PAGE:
I went out to eat with Thomas and his dad. Mr. Carlson drove trucks for Kephart and was only home a month out of the year. He and Mrs. Carlson spent a lot of time in the bedroom during that month.

We went to Billy’s Red Room, a tavern restaurant in town. Mr. Carlson always got steak and mashed potatoes and asked for extra brown gravy, and Thomas dipped his fries in the gravy before dabbing them in ketchup. I ate a knockwurst platter and Mr. Carlson poured half his beer in my empty glass. He told lots of stories about being on the road. The first few were really harmless, like the time he forgot to tip the waitress at some diner on Route 1 in Maine. Toward the end of the night they got more interesting, like when he fell asleep in a puddle of his own piss behind a bar in Madawaska. He kept ordering beers and letting Thomas and me drink them. I felt drunk by the time he dropped me off, and I went straight to bed. I dreamed I was bucking horses in Oklahoma and wearing an enormous hat.


I woke Saturday morning with what I now know is a hangover. I did what Abe always did when he had one: I drank lots of water, ate two bowls of cereal, and took a long shower. I drank some of the shower water for good measure.

Mom pushed my bedroom door open. “Jesus, save some for the fire department.”

“I’m naked.” I held the towel in front of me and crouched at the other side of my bed.

“You should go help Abe outside with the sale.”


I could tell she was patting dust off my dresser because I could hear her ring tapping against the wood. “He’s your brother and you should appreciate what he does for you.”

“He doesn’t do anything for me.”

“He drives you all over God’s creation. Go help him.”

I snuck downstairs to watch the UFO movie, but the VCR was gone. All that remained was tufts of dust and orphaned wires. I sprinted outside and saw Abe sitting on the driveway on a blanket spread across the asphalt. He had a stupid-ass grin on his face.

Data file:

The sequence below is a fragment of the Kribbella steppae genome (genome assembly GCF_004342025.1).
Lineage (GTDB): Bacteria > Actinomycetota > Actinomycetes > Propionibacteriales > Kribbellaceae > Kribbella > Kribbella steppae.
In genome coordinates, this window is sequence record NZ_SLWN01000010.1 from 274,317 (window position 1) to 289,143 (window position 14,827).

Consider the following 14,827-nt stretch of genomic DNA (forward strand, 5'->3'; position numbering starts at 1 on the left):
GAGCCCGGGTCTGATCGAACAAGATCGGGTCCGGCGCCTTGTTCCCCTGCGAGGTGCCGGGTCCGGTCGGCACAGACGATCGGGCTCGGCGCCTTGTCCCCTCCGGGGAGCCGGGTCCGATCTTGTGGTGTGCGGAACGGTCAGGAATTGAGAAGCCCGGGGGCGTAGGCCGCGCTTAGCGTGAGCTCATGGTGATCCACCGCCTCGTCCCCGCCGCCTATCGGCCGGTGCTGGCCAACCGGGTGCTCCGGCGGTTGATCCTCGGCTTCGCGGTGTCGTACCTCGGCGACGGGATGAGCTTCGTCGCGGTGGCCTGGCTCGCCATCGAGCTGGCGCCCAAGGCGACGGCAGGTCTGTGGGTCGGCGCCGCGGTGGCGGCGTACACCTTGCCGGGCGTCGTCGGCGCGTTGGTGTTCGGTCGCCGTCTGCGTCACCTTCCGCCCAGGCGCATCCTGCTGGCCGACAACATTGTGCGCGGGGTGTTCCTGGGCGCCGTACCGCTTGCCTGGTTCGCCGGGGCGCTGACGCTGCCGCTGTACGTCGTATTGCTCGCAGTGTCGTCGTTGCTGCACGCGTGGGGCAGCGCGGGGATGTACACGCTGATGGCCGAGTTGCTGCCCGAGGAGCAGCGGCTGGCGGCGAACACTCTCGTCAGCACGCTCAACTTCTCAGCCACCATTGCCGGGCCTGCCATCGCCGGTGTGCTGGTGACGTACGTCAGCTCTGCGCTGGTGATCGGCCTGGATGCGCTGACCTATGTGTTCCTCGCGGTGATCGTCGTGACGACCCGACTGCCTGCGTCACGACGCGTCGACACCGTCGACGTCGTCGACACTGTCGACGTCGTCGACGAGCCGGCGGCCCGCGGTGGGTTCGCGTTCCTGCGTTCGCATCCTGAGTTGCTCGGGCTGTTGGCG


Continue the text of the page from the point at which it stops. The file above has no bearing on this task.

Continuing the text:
A woman and her kids were opening the board games and counting the parts. An old guy asked Abe if he had any two pound dumbbells. I saw my VCR on the ground. I picked it up, wrapped the power cord around the top, and walked back to the garage.

“What the hell are you doing?”

“Taking back my VCR.”

Abe smirked. “My VCR?  Bought with what money?”

“It’s my VCR. I’m the only person who uses it.”

Abe put his hand on my shoulder and pinched. I squirmed but he didn’t let go. “Mom and Dad got me this for Christmas a few years back. That makes it mine to sell.”

I looked at the woman. She held Alien Space Battle Manual in her arms. The old man had waddled off, and the kids tried to lift the heavy weights.

“Found something you like?’ Abe asked her. Abe turned to me while she fished through her purse for a dollar. “Give it up.”

He pulled the VCR from my arms.


Dad had a Massey Ferguson from the early sixties. He kept the tractor nice. The red frame shone like a Cortland. He lay beneath it, one wrench jabbed into its innards, one wrench clenched between his teeth.


He spat out the wrench. “Christ, Flynn.” He rolled from beneath the tractor and took his time getting up. He said his back was more unpredictable than the 76ers.

“Sorry. I need to ask you something.”

“Keep it short, spud. This lawn needs cutting and rain’s coming.”

“Abe is selling my VCR.”

“His VCR.”

“My VCR.” I looked back at the driveway. A bunch of people arrived, spilling from van doors.

“I remember buying it for him. We went to the electronics store on Wyatt St.”

“He can’t sell the VCR because I need to tape a movie I’ve wanted to see for a long time.”

He rested a wrench on the seat. “What’s the name of the movie?”

The Boys from Brazil.

“Never heard you mention it before. Remember, this is a fundraiser for Abe’s car.”

“I know. But why can’t he sell the TV in his room?”

“Because he watches it.”

“I use the VCR every day.”

“Listen, now. That car’s more important than any movie. Abe can’t keep using our station wagon every time he needs to go out.” Dad hiked his pants and flashed bare ankle. He never wore socks with his boots, so Mom kept them on the deck. “And you could use a break from all those movies. Videotapes cost money. Why can’t you just watch the movies once?”

I stood with my hands in my pockets, closing my fingers around used tissues and lozenge wrappers, waiting for Dad to give in. He didn’t. He asked me to hand him a screwdriver and crouched next to the tractor. I ran back to the driveway.

“How much is the VCR?” I asked Abe

“Why?” Abe was counting the money he’d already made.

“Just tell me.”

“Twenty bucks.”

“Are you crazy? You can buy a used Beta for half that.”

“Beta blows.” He scowled, then smiled when somebody asked the price of a wool sweater.